Of course, we pray to God not so much to get God to do stuff, we pray to God so that He would show us what we’re supposed to do. Then of course, we can pray to God, for example, for healing, but we also have to say, “Nevertheless, your will be done,” because we know darn well it was God’s plan not to keep his son Jesus alive in this world, but to let him get crucified. We know that it is God’s plan that some people would die young, some people would live to be old, some people would suffer, other people wouldn’t. That is all part of God’s inscrutable, unsearchable plan.

In the letter to the Romans even, St. Paul says, “How inscrutable his ways, how unsearchable his plan for the human mind.” When St. Anthony the Great even asked God about this, when St. Anthony in the second saying in the Desert Fathers he says to God, “Why are things the way they are?Why are things the way they are? Why are some people suffering and other people seem not to be? Why is it that some people are physically sick and other people are never sick a day of their life, it seems, until the day they die? Why is it that some live [to be] old, and some die young? Why is it that some suffer immensely, and others don’t suffer physically at all? Why is it some are rich and some are poor? Why are some strong and some weak? Why are some intelligent and some, their brains do not work so well?” God said to Anthony, “Anthony, pay attention to me. It is of no benefit to you, at all, to know anything about these things. This is my business. I have designed it as I can, given how you guys really are.”

How people are depends on how they are humanly. If there are people who are born into sinful, awful families and are abused, that is their providence and God has to deal with that. God can intervene, but he can’t intervene destroying human freedom. He can make people drop dead; he can make the earth open and swallow up people; he can let the sun stand still and part the Red Sea if he wants. He could also heal physical diseases, if he wishes. He can cast out demons when we are controlled by alien powers. But he cannot touch our freedom. That we have to sovereignly give him, by his grace. We have to pray, “Give us the grace to be free. Give us the grace to be with you.” Even that is a grace, but it is inexplicable how it works.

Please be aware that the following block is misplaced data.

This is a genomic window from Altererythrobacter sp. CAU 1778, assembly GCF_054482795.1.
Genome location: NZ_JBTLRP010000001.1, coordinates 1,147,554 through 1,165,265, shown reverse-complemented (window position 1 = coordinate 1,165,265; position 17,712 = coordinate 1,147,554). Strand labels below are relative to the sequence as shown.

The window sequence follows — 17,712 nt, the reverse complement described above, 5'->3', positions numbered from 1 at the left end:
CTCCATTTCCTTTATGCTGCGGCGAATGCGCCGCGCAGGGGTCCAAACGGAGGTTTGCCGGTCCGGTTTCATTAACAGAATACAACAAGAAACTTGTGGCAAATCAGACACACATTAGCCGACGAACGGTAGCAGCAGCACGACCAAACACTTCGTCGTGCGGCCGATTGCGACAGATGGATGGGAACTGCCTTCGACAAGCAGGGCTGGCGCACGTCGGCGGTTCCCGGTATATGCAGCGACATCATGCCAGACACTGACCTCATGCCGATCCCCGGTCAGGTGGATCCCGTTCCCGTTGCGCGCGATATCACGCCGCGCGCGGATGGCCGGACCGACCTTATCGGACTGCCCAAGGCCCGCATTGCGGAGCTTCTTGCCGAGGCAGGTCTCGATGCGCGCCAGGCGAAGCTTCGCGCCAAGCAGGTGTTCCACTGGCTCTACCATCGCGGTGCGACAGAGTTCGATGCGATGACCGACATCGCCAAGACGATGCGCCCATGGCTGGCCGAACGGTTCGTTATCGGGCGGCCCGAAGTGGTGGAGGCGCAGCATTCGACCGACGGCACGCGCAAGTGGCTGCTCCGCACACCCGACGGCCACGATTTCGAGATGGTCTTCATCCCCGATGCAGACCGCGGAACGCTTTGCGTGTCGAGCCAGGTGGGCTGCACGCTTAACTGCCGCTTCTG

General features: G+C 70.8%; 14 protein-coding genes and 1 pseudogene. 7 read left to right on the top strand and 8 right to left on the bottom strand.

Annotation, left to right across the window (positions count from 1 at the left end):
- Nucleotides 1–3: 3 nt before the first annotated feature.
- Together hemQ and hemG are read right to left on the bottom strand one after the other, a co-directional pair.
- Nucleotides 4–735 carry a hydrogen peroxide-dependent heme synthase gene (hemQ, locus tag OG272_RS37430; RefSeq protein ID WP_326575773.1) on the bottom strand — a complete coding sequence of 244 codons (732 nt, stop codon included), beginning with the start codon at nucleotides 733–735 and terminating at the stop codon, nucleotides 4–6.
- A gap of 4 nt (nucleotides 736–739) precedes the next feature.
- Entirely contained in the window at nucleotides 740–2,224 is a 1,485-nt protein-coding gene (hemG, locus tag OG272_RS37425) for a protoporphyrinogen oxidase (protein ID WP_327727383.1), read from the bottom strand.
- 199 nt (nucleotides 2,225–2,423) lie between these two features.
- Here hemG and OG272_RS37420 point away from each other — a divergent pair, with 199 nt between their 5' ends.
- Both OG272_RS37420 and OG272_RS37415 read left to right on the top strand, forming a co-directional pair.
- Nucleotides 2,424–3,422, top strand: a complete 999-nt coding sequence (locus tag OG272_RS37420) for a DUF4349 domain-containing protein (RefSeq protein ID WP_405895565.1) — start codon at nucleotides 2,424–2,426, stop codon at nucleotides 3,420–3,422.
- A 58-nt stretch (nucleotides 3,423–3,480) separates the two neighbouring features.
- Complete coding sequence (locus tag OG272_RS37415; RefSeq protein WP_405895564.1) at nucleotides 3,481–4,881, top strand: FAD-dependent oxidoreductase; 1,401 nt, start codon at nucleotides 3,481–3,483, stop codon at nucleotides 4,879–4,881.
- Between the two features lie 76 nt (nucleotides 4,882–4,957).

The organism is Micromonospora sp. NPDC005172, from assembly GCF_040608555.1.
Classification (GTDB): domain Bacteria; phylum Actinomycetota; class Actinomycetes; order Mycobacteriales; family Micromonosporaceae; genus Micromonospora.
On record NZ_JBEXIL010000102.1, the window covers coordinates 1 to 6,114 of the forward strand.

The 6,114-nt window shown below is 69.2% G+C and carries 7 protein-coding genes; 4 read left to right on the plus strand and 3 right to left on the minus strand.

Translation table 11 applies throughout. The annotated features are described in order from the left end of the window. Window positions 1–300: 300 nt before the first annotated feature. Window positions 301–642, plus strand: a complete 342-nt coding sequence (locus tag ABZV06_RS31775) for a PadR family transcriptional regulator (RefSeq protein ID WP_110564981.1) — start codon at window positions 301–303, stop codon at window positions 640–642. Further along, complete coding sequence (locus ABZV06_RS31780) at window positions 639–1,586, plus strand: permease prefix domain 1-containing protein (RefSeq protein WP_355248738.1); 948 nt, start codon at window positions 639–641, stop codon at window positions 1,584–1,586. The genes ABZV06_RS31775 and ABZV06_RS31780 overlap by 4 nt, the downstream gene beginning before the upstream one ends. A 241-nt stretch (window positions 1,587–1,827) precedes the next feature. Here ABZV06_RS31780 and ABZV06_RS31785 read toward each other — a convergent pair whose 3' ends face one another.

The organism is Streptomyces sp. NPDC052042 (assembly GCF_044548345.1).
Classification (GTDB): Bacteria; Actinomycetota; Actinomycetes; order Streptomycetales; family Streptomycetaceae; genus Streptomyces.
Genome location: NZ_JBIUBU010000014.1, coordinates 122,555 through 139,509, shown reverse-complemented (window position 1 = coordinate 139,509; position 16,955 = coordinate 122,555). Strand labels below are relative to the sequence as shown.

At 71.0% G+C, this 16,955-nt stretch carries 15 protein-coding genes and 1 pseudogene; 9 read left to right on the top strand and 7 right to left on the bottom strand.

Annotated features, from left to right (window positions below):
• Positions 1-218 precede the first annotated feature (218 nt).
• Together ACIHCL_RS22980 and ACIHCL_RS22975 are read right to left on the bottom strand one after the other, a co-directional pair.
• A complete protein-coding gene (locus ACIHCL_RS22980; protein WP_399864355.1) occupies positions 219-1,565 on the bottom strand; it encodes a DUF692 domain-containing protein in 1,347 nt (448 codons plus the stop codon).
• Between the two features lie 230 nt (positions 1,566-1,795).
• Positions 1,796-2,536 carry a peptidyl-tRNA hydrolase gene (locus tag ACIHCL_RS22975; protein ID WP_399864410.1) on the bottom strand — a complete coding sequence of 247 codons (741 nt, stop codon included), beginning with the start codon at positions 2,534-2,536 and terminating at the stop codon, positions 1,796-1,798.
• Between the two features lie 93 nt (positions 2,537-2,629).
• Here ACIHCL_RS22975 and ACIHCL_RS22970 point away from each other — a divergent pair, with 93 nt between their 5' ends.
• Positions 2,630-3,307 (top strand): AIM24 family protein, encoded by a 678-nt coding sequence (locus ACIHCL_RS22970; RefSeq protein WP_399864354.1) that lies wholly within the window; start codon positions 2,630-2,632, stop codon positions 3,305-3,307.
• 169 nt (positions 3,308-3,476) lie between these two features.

Nevertheless, it is also the teaching that a man like St. Anthony, once he surrendered totally to God, and once he had insight through the cross of Christ, through the revelation of God in the plan that was hidden from all ages and is now made known of the crucified and glorified Christ, he actually had insight into what St. Maximus the Confessor will later call “the divine judgments and the divine providence,” “the divine providence and the divine judgments.”

That would be a teaching of the Eastern Orthodox Church for sure, that holy people, who are totally surrendered to God, who really believe in God, who really serve God, who really are ready to suffer for God, and who pray to God more than they breathe, they can actually understand divine providence. They can actually even predict the future. They can know what God is going to do or not do. God can reveal that to them. They can come to know it.

Anthony the Great, himself, actually, came to be able to understand the divine judgments and providence. That is possible, even for a creature, by God’s grace. However, this is an insight into God’s inscrutable plan, and most of us do not have that insight, or else we have it in hindsight. We look back and say, “Oh, yeah, now I see why God’s hands were in that. I see why that had to happen. I see why that person had to die,” or “I see why that person was healed,” or whatever, but still, we cannot know that without divine illumination, without the grace of God coming in us and showing us, without us surrendering ourself—our mind, our soul, our heart—to God.

Getting back to prayer, the claim would be this: God hears our prayers before we even make them, and they become part of divine providence, so whether I pray or don’t pray: that changes everything. How persistently I pray: that changes everything. My prayer actually, so to speak, in Christ, and by God, actually becomes a power and a presence in other people’s lives.

I may pray for someone who doesn’t even know me. Someone may say, “Please pray for my cousin who is sick.” I don’t know who that cousin is. Or even more, “Pray for him to be converted. He is living in sin and evil and he is destroying his life. Pray for him to be converted.” Why would I bother doing that? I just got through saying he’s free. Nevertheless, God tries to work with people to lure their freedom to believe in him. He does things so that they will freely come to know him if they voluntarily wish to.

If I pray for a person, I add, so to speak, the power of my prayer to God’s activity in the life of that person. All of our prayers affect other people by way of God. They do not affect other people directly. It is because we, through God, through the Holy Spirit, become a power and a presence in other people’s lives because of our prayers.

That is why some people could even say, “I know that I have been saved by the prayers of my mother.” St. Augustine, for example. “How could those tears and prayers go unanswered?” Well, they could’ve. He could have remained a lecher and a lascivious fool, but he did not. He surrendered to the grace of God in his life, which is not irresistible. He could have resisted it.